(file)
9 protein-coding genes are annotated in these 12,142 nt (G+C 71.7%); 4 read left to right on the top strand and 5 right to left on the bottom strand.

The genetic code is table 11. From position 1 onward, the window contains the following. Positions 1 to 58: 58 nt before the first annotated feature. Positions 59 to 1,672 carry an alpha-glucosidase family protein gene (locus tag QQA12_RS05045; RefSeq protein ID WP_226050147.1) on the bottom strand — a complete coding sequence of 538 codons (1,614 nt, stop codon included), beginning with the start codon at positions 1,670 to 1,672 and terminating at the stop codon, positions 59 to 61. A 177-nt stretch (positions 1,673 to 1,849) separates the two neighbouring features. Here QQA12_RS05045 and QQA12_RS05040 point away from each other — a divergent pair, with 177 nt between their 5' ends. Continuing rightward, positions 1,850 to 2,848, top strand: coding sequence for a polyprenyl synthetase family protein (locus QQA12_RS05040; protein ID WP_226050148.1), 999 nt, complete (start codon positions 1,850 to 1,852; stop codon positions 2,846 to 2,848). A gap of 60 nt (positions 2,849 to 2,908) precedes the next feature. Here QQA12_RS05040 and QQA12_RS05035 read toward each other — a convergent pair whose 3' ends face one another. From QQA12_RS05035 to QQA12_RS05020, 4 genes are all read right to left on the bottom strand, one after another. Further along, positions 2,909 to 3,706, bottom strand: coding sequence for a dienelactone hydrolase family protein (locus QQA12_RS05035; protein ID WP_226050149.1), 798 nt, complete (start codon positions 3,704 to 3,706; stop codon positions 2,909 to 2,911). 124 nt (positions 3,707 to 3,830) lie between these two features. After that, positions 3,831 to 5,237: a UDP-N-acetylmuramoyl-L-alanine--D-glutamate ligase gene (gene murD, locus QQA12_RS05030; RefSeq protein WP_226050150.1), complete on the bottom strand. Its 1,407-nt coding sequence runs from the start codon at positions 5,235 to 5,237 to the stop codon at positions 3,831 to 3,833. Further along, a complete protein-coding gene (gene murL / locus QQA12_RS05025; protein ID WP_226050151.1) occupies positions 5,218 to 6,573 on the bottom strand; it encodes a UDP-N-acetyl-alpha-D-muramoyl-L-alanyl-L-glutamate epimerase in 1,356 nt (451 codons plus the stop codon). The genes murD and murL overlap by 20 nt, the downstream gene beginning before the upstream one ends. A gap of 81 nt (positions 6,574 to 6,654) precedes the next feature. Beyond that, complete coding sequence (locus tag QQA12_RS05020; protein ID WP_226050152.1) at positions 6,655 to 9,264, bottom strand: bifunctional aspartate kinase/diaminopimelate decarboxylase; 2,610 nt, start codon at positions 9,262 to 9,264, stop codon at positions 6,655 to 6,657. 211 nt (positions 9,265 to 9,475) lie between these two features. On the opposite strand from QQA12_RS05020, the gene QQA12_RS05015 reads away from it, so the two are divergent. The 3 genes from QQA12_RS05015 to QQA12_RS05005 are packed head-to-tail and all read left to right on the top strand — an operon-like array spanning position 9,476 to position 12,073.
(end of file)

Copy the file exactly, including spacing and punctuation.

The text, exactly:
9 protein-coding genes are annotated in these 12,142 nt (G+C 71.7%); 4 read left to right on the top strand and 5 right to left on the bottom strand.

The genetic code is table 11. From position 1 onward, the window contains the following. Positions 1 to 58: 58 nt before the first annotated feature. Positions 59 to 1,672 carry an alpha-glucosidase family protein gene (locus tag QQA12_RS05045; RefSeq protein ID WP_226050147.1) on the bottom strand — a complete coding sequence of 538 codons (1,614 nt, stop codon included), beginning with the start codon at positions 1,670 to 1,672 and terminating at the stop codon, positions 59 to 61. A 177-nt stretch (positions 1,673 to 1,849) separates the two neighbouring features. Here QQA12_RS05045 and QQA12_RS05040 point away from each other — a divergent pair, with 177 nt between their 5' ends. Continuing rightward, positions 1,850 to 2,848, top strand: coding sequence for a polyprenyl synthetase family protein (locus QQA12_RS05040; protein ID WP_226050148.1), 999 nt, complete (start codon positions 1,850 to 1,852; stop codon positions 2,846 to 2,848). A gap of 60 nt (positions 2,849 to 2,908) precedes the next feature. Here QQA12_RS05040 and QQA12_RS05035 read toward each other — a convergent pair whose 3' ends face one another. From QQA12_RS05035 to QQA12_RS05020, 4 genes are all read right to left on the bottom strand, one after another. Further along, positions 2,909 to 3,706, bottom strand: coding sequence for a dienelactone hydrolase family protein (locus QQA12_RS05035; protein ID WP_226050149.1), 798 nt, complete (start codon positions 3,704 to 3,706; stop codon positions 2,909 to 2,911). 124 nt (positions 3,707 to 3,830) lie between these two features. After that, positions 3,831 to 5,237: a UDP-N-acetylmuramoyl-L-alanine--D-glutamate ligase gene (gene murD, locus QQA12_RS05030; RefSeq protein WP_226050150.1), complete on the bottom strand. Its 1,407-nt coding sequence runs from the start codon at positions 5,235 to 5,237 to the stop codon at positions 3,831 to 3,833. Further along, a complete protein-coding gene (gene murL / locus QQA12_RS05025; protein ID WP_226050151.1) occupies positions 5,218 to 6,573 on the bottom strand; it encodes a UDP-N-acetyl-alpha-D-muramoyl-L-alanyl-L-glutamate epimerase in 1,356 nt (451 codons plus the stop codon). The genes murD and murL overlap by 20 nt, the downstream gene beginning before the upstream one ends. A gap of 81 nt (positions 6,574 to 6,654) precedes the next feature. Beyond that, complete coding sequence (locus tag QQA12_RS05020; protein ID WP_226050152.1) at positions 6,655 to 9,264, bottom strand: bifunctional aspartate kinase/diaminopimelate decarboxylase; 2,610 nt, start codon at positions 9,262 to 9,264, stop codon at positions 6,655 to 6,657. 211 nt (positions 9,265 to 9,475) lie between these two features. On the opposite strand from QQA12_RS05020, the gene QQA12_RS05015 reads away from it, so the two are divergent. The 3 genes from QQA12_RS05015 to QQA12_RS05005 are packed head-to-tail and all read left to right on the top strand — an operon-like array spanning position 9,476 to position 12,073.